How We Engineered the New Smartbnb

smartbnb layout

By Smartbnb team

Saying that engineering the new Smartbnb was intimidating would be an understatement. The original Smartbnb is loved by hosts all over the world, so threatening that stability is always a risk.

But, to improve the experience for our customers – as well as to ensure our ability to build the next generation of short-term rental management software – we had to bite the bullet and upgrade. All the things.

Consciously uncoupling the front-end from the back-end

Probably the biggest challenge we faced was to separate a tightly-coupled web “app” into clearly delineated, separate entities.

Ben Davies, our front-end lead, was set on a mission to complete this uncoupling. In Ben’s own words:

"We've created a modern, maintainable, scalable solution, where the back-end and front-end are totally separate and communicate through an API. This should help a lot if we need to grow fast in engineering, but most importantly, it helps us create more and better opportunities to delight our customers."

Ahead of the launch, Ben worked on tens of thousands of lines of front-end code, across ten different modules, and pushed 900 commits. Luckily for him, the pace is not likely to slow down — Ben loves a challenge.

smartbnb engineering

Rapid application development with a focus on quality

As Ben likes to say, “No front-end is an island.” (Insert British Isles joke here.) He worked closely with the rest of the team to test designs and API end-points. Shoutout to Ekrem Elmas, our design lead, and David Thorpe, API wizard, respectively.

There was a lot to cover in a relatively short time, so there wasn’t time to wait for individual APIs to be ready. We heavily leveraged API mocking in the early stages to be able to demo functionality internally early in the process so that the full team could provide feedback and the iteration cycles get started.

From that point, it was full speed ahead. Feature by feature, the pieces started falling into place, from visual prototypes to something functional to fully fleshed-out products. Inbox, then Guest Experience, and finally Properties and Operations.

We invited a range of customers – from single property owners to large property managers – and worked closely with them to refine our designs and implementations around their use cases and scenarios. Their testing and feedback were an important driver of the project, keeping the team grounded on the importance of reliability, speed, and great user experience.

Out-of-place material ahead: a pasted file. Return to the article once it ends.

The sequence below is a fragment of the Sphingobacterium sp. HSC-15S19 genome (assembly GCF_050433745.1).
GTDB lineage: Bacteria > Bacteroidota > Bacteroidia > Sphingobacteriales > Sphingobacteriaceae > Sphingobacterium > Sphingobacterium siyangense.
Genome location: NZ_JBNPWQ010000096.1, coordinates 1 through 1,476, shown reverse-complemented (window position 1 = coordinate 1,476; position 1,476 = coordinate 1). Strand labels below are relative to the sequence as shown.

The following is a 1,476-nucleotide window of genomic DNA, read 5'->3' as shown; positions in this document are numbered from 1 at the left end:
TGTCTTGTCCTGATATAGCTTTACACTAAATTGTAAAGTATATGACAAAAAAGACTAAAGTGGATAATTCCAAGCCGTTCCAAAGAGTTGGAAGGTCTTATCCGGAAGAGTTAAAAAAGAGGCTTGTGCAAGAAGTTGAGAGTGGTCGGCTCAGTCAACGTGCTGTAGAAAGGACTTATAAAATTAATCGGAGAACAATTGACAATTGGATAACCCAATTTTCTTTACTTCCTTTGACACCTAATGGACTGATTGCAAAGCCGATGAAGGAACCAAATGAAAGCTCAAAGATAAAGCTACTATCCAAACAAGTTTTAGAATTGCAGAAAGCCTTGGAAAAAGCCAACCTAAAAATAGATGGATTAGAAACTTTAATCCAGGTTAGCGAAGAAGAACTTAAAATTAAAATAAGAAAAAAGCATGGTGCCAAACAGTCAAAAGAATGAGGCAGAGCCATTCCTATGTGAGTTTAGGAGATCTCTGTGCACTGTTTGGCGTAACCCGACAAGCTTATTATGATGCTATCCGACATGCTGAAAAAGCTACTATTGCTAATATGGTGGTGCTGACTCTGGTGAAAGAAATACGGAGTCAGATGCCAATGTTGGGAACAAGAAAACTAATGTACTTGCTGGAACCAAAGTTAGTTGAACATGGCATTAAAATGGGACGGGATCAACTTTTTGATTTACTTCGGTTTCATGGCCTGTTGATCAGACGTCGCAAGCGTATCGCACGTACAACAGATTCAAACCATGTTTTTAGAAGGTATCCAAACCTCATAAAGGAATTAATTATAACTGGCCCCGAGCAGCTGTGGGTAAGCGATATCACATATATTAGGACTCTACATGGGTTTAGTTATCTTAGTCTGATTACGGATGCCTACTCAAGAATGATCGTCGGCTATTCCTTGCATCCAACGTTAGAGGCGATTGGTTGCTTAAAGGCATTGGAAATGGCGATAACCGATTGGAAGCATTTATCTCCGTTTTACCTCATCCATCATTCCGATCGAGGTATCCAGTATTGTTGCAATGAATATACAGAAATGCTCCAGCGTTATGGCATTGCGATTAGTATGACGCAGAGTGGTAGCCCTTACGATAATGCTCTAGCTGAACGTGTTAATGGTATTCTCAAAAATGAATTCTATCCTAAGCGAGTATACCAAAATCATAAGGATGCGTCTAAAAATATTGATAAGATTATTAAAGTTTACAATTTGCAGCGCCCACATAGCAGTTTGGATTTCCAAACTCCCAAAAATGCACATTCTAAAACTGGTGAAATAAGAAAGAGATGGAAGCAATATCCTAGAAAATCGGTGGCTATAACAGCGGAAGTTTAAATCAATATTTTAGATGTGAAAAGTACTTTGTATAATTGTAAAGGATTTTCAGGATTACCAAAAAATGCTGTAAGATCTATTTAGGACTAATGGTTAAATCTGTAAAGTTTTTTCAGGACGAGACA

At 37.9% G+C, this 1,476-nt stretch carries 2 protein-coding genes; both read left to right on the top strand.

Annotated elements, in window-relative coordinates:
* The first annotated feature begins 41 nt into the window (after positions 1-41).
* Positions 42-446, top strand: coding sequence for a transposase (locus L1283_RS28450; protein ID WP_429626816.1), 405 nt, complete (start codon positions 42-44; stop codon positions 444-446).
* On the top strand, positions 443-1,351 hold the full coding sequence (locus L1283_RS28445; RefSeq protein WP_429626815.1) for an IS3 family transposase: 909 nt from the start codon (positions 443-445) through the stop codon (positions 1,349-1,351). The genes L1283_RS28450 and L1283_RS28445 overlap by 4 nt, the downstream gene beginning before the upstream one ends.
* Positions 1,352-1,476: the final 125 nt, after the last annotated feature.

Back-end thrills

Meanwhile, the back-end team was busy rebuilding the infrastructure to be faster and more easily scaled. The key challenge for them was to make sure the existing functionality stayed exactly the same, and to add on top of it new features and improvements.

At the same time, they had to make sure the new Smartbnb works equally well for users who have one property to manage, as it does for those who have thousands.

Although there’s a lot of small successes to recount, here are a few select ones from our own Nikita Logachev, who led the back-end team:

Engineered fast, on-the-fly message template preparation. That means our messaging shortcodes and custom codes get replaced really, really quickly with fresh data from the Airbnb API. This is a big crucial for some of Smartbnb’s features like canned responses, rule simulation, and backend performance.

Added up-to-date pricing and availability data on the calendar, as well as the ability to set prices and availabilities directly from the calendar UI on Airbnb and HomeAway at the same time.

Enabled populating Airbnb listing data into HomeAway messages containing shortcodes that would otherwise be Airbnb-specific. This functionality can be easily replicated for new channels once we have them.

Maybe they’re born with it. Maybe it’s collaboration.

The one thing that all developers said was the key to their success was collaboration.

Nikita said, 'We trusted each other to do great work, and we did great work for each other.'

As a distributed team who works across five time-zones, development tasks took place nearly around the clock, with communication and documentation happening on a constant relay.

Jovana Gajic, from our back-end development team, summarised the project with: ‘Teamwork above all’

The dev team had to adjust to a new way of working, they had to re-learn how to work together effectively, how to pass lessons between teams, and how to manage joint-dependencies. And they will be the subject of upcoming posts!

About our Engineering team

Our engineering team is made up of Nikita Logachev, Jovana Gajic, Ben Davies, David Thorpe, Kieran Patel, Sam Jones, and of course, Founder and CEO Pierre-Camille Hamana.

how to start an airbnb business

How to Start an Airbnb Business: Questions Answered

You are wondering how to be an Airbnb host? Anyone can list an extra room on the Airbnb website, and signing up to become an Airbnb host is fairly simple. Still, there’s a number of steps to take and pitfalls to avoid. Don’t worry, we’ll guide you.

Starting a vacation rental business

Starting a Vacation Rental Business: 101 Guide

Are you thinking about starting a vacation rental business? First and foremost, you need to ensure you understand the industry and all the operations.
If you don’t know where to start, read this article where we discuss the basics. Here you’ll find some must-know tips for vacation rental success.

airbnb host checklist

Airbnb Host Checklist: Setting Up for Airbnb

Planning to start a short-term rental business on Airbnb and are looking for an Airbnb startup checklist? In this post, you’ll find an Airbnb host checklist of essential things you will need to invest in for the greatest experience for your guests.

Join the best!

167,818+ properties
from 140+ countries
grow with smartbnb


Get started with a free trial now.
No credit card needed.